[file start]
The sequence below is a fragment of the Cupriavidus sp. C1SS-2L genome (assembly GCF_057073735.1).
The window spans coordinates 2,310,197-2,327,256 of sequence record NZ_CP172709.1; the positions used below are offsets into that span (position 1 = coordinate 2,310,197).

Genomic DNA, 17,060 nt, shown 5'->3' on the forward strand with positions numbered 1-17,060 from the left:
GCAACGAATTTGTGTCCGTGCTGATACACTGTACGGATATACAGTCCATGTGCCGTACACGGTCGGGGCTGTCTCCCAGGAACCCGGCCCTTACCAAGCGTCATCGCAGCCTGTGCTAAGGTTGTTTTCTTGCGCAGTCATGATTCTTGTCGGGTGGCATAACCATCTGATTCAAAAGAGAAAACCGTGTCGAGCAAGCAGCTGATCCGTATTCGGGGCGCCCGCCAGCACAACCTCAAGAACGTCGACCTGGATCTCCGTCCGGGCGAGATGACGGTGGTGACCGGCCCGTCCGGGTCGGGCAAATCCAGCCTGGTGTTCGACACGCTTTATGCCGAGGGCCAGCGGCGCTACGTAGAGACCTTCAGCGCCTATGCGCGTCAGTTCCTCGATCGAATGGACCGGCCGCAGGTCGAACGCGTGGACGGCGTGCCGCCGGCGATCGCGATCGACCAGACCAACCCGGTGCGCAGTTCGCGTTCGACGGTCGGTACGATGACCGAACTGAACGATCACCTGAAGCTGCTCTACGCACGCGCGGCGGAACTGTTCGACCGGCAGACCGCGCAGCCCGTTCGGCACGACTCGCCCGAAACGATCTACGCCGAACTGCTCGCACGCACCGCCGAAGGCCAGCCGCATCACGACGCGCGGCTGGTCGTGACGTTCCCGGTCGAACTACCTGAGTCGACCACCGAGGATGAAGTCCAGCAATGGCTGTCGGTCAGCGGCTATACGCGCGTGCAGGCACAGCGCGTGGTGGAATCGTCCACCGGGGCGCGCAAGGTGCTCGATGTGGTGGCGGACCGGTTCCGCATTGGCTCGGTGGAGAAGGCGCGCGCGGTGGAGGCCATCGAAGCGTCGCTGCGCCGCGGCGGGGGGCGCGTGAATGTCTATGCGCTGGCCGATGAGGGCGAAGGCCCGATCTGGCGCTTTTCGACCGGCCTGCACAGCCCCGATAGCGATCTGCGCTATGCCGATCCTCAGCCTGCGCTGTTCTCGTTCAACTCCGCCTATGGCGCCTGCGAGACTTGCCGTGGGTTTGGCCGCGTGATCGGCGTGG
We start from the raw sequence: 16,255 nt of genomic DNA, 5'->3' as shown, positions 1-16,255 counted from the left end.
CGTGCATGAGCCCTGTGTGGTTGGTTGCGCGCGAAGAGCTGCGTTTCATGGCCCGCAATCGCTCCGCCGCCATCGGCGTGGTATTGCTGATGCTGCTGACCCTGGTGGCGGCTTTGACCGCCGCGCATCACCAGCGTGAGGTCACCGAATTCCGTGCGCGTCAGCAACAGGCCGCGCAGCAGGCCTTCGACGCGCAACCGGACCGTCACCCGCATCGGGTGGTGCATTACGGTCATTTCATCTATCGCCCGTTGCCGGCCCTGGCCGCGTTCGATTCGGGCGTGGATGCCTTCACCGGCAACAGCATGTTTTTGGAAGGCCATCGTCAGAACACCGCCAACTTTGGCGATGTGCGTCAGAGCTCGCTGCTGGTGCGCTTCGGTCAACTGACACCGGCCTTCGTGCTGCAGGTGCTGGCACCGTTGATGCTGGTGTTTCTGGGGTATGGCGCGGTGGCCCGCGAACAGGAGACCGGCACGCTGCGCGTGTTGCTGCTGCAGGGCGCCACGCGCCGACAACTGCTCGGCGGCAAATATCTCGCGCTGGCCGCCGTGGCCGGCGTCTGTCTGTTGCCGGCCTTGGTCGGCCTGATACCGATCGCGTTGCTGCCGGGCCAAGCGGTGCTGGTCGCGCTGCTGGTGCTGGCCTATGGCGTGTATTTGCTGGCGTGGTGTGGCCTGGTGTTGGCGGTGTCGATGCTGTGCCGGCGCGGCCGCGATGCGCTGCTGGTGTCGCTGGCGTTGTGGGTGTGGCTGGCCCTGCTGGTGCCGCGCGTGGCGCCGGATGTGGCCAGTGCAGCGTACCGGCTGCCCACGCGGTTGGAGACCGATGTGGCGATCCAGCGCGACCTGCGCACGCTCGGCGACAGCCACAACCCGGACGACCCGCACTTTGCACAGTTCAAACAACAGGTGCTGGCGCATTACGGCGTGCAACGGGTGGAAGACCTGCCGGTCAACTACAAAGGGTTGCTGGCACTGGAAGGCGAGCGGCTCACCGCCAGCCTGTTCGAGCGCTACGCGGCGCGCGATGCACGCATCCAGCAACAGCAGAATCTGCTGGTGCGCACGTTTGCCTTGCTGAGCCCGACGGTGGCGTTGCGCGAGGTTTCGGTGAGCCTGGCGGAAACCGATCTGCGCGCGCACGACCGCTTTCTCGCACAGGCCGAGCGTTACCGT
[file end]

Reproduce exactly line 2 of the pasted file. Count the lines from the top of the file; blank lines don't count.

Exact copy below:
The window spans coordinates 2,310,197-2,327,256 of sequence record NZ_CP172709.1; the positions used below are offsets into that span (position 1 = coordinate 2,310,197).